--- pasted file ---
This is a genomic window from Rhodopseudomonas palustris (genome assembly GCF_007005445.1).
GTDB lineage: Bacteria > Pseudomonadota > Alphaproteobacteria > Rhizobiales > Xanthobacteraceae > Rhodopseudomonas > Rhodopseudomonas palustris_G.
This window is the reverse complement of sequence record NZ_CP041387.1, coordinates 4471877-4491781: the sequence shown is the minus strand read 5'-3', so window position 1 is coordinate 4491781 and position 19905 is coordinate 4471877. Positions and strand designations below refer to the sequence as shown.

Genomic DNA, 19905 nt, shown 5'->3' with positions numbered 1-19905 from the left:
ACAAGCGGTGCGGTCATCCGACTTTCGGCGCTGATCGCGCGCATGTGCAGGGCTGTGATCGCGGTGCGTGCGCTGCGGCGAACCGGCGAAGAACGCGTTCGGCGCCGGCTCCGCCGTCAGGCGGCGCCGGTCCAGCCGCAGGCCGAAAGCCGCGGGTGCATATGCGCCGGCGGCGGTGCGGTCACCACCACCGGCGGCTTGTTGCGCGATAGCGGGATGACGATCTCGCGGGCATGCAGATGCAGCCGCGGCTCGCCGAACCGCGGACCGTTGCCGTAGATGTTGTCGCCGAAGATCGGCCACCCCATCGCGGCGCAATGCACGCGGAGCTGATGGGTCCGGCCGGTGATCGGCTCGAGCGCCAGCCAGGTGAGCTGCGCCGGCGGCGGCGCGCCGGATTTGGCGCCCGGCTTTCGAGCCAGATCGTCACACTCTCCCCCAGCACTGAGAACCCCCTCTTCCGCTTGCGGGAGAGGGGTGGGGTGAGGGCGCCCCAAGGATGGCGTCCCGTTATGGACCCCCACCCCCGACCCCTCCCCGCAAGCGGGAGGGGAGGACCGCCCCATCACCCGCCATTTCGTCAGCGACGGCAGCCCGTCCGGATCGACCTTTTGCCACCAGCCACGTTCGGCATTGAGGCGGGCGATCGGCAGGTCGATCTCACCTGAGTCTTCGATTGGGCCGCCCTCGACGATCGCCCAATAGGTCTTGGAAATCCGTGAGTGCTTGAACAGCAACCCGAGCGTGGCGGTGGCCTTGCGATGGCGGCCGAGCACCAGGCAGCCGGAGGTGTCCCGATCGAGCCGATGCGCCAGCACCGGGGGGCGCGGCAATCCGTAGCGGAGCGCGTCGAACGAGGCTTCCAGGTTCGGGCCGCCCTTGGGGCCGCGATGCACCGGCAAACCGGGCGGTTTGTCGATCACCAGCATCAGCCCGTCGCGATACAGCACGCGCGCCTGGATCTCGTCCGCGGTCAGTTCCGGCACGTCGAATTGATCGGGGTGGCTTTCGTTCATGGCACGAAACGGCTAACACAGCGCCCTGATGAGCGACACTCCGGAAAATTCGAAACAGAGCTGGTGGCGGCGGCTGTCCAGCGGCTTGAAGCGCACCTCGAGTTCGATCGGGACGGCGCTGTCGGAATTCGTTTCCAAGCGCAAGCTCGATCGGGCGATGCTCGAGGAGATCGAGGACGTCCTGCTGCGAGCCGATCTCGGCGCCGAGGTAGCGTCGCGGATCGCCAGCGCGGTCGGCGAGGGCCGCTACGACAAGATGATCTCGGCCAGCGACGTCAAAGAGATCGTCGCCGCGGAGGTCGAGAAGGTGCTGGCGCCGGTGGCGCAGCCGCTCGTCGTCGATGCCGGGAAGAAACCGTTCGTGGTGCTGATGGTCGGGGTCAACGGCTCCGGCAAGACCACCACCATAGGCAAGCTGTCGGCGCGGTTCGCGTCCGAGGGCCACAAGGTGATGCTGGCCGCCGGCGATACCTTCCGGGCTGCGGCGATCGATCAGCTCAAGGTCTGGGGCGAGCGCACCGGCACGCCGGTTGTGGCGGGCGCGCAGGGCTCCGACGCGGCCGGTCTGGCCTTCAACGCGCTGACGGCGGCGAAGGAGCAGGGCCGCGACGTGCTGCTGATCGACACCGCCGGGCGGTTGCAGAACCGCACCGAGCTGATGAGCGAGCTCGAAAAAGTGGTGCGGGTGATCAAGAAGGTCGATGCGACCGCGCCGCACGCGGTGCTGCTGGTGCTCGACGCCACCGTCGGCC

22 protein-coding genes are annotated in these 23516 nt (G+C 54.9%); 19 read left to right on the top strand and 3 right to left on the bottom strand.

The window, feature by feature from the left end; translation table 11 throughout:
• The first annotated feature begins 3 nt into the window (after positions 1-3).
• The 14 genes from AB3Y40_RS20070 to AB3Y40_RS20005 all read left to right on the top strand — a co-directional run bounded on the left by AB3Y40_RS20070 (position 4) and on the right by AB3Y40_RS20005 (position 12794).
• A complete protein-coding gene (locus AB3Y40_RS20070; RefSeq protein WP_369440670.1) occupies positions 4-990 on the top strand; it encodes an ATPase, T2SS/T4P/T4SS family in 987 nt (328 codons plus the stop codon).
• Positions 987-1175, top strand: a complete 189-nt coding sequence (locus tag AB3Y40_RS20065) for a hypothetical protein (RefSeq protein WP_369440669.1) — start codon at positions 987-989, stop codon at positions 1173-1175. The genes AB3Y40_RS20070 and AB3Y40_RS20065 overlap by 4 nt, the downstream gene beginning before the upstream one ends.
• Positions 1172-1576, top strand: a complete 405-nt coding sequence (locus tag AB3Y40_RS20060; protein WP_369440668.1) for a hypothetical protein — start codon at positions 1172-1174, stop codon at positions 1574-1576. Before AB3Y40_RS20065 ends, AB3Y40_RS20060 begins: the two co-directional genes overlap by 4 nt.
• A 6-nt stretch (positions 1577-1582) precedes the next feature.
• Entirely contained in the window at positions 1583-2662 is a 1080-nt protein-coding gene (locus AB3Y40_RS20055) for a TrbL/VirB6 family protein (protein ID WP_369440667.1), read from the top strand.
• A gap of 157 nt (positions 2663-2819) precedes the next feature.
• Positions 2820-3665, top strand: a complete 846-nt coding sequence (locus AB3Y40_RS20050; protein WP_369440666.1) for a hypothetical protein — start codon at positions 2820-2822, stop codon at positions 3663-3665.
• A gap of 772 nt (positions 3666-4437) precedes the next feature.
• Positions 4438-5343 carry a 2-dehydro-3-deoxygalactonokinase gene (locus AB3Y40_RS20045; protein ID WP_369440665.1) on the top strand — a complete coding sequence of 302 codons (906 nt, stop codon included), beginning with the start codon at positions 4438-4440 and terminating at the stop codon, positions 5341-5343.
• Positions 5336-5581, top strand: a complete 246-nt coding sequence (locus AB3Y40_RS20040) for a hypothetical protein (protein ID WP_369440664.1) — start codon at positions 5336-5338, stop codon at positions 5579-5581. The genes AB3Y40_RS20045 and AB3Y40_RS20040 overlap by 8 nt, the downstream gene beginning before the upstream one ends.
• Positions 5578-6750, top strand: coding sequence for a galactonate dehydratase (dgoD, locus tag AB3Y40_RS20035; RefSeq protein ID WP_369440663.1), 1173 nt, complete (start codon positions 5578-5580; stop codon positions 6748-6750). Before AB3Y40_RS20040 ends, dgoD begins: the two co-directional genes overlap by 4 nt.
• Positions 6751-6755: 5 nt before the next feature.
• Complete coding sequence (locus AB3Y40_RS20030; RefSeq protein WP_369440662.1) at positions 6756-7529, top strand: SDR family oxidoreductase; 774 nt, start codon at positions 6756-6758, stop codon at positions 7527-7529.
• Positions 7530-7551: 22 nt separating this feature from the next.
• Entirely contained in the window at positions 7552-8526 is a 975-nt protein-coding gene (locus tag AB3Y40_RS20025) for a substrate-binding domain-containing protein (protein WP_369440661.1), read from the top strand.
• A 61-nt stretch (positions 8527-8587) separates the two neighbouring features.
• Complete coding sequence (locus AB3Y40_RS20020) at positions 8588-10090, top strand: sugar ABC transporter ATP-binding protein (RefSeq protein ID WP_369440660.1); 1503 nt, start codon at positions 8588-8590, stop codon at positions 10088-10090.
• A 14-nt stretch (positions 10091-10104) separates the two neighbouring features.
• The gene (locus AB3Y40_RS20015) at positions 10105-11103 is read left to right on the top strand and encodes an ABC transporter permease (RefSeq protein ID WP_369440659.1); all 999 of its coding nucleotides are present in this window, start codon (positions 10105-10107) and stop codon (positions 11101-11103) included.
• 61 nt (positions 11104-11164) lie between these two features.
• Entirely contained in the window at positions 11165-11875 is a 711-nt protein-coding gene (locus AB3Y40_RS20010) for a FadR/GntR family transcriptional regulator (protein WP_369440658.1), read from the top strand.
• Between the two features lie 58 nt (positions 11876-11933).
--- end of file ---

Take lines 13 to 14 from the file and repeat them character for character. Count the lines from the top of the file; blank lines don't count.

• A 6-nt stretch (positions 1577-1582) precedes the next feature.
• Entirely contained in the window at positions 1583-2662 is a 1080-nt protein-coding gene (locus AB3Y40_RS20055) for a TrbL/VirB6 family protein (protein ID WP_369440667.1), read from the top strand.